Tax avoidance schemes

Certain employers will attempt to reduce the amount of tax they pay by entering tax avoidance schemes. All intermediaries or advisers responsible for assisting businesses with their taxes have a responsibility to disclose any tax avoidance schemes in operation.

Here are five things about tax avoidance schemes every employer should know:

  1. You are obliged to inform HMRC about any tax avoidance scheme

Under the disclosure of tax avoidance schemes (DOTAS) rules, Her Majesty’s Revenue and Customs (HMRC) must be informed by users and promoters of any tax avoidance schemes in operation right from the beginning.

  1. HMRC is tightening the rules around tax avoidance schemes

The rules around tax avoidance schemes are being tightened, with certain schemes now having to be reported to HMRC that did not have to be in the past, so it is vital that anyone who deals with taxes is aware of this.

Promoters and users of tax avoidance schemes must now disclose tax avoidance schemes as soon as they are aware of them; an easy way to tell whether or not a tax avoidance scheme you are using has been disclosed is if the promoter has sent you form AAG6, which is notice of disclosure.

  1. HMRC is stepping up the hunt for illegal tax activity

Specialist tax avoidance taskforces are now in operation in the UK, hunting down illegal tax activity using state-of-the-art tools and intelligence systems.

  1. Those who fail to adhere to the rules will face penalties from HMRC

Users of tax avoidance schemes that should be disclosed under DOTAS that are not correctly reported to HMRC could face penalties starting at £5,000 per offence.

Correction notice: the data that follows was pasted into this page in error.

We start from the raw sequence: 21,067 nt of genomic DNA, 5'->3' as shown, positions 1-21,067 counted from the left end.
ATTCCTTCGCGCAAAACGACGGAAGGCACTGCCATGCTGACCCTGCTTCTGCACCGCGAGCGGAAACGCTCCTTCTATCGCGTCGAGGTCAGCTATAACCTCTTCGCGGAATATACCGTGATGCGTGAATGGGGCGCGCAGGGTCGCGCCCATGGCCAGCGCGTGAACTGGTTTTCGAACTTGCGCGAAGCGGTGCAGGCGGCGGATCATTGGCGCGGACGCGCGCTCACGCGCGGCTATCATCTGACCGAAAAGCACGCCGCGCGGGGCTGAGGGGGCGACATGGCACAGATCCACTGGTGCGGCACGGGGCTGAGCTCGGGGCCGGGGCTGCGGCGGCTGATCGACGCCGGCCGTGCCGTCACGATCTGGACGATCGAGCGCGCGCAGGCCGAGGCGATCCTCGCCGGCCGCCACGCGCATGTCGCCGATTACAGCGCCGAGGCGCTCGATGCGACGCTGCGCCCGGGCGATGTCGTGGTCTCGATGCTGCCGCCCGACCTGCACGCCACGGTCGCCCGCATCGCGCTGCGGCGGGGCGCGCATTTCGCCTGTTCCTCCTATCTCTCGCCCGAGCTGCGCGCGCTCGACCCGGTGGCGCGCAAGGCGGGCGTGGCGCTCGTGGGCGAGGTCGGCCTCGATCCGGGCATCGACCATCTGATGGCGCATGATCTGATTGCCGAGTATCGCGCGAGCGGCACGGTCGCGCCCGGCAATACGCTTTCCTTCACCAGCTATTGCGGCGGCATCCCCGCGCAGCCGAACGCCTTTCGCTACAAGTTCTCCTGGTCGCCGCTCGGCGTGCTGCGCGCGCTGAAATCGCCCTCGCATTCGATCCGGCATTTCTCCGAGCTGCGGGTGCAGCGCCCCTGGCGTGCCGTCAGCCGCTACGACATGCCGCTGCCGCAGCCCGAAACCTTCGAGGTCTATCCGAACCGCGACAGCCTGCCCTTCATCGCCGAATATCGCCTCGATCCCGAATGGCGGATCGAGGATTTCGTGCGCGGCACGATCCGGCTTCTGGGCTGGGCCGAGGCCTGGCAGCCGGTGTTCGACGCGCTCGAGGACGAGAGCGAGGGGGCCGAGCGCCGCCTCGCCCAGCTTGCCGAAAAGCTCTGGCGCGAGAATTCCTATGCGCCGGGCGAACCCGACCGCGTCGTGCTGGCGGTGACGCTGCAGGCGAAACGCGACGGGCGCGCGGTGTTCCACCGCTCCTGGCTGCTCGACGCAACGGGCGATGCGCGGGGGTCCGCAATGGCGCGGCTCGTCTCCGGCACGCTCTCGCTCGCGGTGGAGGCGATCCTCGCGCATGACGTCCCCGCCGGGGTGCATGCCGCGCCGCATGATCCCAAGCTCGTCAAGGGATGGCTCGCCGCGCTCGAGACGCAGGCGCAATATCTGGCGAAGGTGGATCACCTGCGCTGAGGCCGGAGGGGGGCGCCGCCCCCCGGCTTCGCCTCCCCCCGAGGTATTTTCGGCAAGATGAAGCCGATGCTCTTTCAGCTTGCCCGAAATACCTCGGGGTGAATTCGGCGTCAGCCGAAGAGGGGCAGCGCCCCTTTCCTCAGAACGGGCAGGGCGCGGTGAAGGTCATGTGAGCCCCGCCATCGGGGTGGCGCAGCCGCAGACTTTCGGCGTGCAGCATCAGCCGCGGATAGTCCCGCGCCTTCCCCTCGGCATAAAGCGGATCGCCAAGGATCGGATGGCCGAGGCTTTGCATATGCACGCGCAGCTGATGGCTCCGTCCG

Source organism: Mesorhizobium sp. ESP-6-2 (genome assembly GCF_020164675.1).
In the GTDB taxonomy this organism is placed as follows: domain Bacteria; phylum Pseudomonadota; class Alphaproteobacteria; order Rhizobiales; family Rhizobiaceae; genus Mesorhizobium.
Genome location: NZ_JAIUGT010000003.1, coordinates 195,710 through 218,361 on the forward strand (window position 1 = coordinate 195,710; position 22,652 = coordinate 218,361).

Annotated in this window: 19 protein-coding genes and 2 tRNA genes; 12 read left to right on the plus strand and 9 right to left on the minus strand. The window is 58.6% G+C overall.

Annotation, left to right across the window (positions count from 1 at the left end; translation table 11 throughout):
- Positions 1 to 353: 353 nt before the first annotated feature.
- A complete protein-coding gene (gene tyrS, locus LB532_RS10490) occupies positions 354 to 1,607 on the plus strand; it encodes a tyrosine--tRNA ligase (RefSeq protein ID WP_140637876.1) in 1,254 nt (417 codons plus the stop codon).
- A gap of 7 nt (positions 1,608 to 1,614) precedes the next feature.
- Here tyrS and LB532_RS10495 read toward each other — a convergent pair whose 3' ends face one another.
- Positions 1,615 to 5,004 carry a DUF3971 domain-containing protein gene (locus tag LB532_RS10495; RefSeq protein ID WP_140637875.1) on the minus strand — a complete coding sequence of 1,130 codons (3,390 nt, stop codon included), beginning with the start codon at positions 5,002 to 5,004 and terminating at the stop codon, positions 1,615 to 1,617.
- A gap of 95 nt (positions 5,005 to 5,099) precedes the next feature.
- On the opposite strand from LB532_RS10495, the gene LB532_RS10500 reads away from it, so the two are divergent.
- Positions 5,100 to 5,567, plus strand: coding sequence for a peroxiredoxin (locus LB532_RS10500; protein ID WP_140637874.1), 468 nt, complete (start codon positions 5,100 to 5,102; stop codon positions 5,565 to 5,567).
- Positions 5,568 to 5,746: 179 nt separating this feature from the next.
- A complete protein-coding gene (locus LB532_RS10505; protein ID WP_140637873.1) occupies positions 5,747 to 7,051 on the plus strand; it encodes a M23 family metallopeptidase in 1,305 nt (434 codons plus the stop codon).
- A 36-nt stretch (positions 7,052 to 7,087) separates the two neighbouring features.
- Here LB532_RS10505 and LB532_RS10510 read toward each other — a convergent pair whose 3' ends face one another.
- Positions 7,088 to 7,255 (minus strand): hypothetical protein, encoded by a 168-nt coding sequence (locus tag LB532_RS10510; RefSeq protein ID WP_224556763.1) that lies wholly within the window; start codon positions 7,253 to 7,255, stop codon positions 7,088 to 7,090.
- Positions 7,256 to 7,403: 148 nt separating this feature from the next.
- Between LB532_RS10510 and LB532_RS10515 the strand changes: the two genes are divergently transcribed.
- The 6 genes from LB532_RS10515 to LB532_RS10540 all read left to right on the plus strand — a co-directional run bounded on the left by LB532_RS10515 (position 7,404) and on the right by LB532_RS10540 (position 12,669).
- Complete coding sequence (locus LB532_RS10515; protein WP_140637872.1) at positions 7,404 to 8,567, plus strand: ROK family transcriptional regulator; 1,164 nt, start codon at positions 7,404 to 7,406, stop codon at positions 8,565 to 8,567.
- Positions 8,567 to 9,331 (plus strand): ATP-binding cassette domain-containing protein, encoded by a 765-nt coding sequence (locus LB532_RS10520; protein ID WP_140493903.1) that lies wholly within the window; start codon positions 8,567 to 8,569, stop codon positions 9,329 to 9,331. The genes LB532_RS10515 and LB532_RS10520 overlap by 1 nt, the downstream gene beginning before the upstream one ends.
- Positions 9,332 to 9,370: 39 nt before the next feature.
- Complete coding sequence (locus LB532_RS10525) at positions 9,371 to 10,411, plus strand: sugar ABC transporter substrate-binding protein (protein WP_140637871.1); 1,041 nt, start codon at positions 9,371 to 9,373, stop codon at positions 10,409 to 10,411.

Promoters who fail to disclose a tax avoidance scheme that should be disclosed under DOTAS could, as part of the new rules for promoters of tax avoidance schemes, be sent a conduct notice by HMRC, and if they do not rectify their behaviour they risk being publicly named, as well as being obliged to inform clients that they are being monitored. Failure to comply with these conditions could result in fines of up to £1million.

For more information about tax avoidance scheme penalties, take a look at the guidance for promoters of tax avoidance schemes.

  1. Working with HMRC is in your best interests

The vast majority of tax avoidance schemes simply do not work; HMRC wins around 80 per cent of tax avoidance cases taken to court, with many promoters and users settling long before that stage. Working with HMRC to providing the necessary information in a timely manner prevents organisations and individuals from tarnishing their reputations, as well as incurring penalties, further down the line.

You can report a tax avoidance scheme by calling the HMRC tax avoidance hotline on 03000 588 993 or by filling in a tax avoidance form online.